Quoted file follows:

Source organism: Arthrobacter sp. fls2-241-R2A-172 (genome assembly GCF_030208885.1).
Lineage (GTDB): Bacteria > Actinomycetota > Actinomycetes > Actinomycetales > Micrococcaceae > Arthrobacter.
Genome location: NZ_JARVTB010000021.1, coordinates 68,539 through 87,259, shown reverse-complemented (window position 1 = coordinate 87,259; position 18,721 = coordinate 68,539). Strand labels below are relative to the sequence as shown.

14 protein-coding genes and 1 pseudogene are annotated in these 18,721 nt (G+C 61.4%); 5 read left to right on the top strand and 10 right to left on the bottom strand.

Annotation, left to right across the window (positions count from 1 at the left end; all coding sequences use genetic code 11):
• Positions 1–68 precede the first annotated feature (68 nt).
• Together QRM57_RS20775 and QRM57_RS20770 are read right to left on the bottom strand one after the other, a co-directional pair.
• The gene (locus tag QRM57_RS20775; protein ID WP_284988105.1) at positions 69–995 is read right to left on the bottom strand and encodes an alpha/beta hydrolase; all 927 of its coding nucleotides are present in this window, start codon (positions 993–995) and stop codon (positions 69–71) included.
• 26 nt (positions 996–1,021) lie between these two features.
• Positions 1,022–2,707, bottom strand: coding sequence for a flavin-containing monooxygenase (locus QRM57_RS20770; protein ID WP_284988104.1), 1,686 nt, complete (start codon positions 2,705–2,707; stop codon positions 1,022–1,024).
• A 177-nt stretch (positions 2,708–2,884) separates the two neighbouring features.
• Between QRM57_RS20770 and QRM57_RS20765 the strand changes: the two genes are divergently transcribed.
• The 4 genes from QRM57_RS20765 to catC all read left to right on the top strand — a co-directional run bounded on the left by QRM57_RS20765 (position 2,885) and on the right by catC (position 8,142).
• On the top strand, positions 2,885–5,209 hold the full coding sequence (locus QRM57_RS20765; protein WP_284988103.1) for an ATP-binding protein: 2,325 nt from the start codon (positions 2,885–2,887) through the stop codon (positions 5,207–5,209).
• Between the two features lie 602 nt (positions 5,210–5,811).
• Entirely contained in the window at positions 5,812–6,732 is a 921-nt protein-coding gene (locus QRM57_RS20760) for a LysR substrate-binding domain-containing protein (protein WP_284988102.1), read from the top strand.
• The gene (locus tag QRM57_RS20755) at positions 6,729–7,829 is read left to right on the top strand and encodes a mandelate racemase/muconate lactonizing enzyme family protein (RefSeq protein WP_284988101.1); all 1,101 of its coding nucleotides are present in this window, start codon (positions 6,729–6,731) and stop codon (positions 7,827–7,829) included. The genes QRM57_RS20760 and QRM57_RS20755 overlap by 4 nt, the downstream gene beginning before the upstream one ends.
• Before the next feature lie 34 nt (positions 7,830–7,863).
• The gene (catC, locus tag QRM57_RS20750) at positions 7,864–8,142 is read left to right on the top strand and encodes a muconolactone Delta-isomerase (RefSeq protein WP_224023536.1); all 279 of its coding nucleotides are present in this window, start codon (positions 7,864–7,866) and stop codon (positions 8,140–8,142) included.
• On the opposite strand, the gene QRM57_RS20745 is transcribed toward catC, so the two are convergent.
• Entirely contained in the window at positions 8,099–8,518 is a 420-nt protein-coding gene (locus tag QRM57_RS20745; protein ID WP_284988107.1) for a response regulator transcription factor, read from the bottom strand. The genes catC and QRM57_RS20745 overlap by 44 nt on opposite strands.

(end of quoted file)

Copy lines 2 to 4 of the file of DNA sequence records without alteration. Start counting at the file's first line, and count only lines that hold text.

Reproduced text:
Lineage (GTDB): Bacteria > Actinomycetota > Actinomycetes > Actinomycetales > Micrococcaceae > Arthrobacter.
Genome location: NZ_JARVTB010000021.1, coordinates 68,539 through 87,259, shown reverse-complemented (window position 1 = coordinate 87,259; position 18,721 = coordinate 68,539). Strand labels below are relative to the sequence as shown.

14 protein-coding genes and 1 pseudogene are annotated in these 18,721 nt (G+C 61.4%); 5 read left to right on the top strand and 10 right to left on the bottom strand.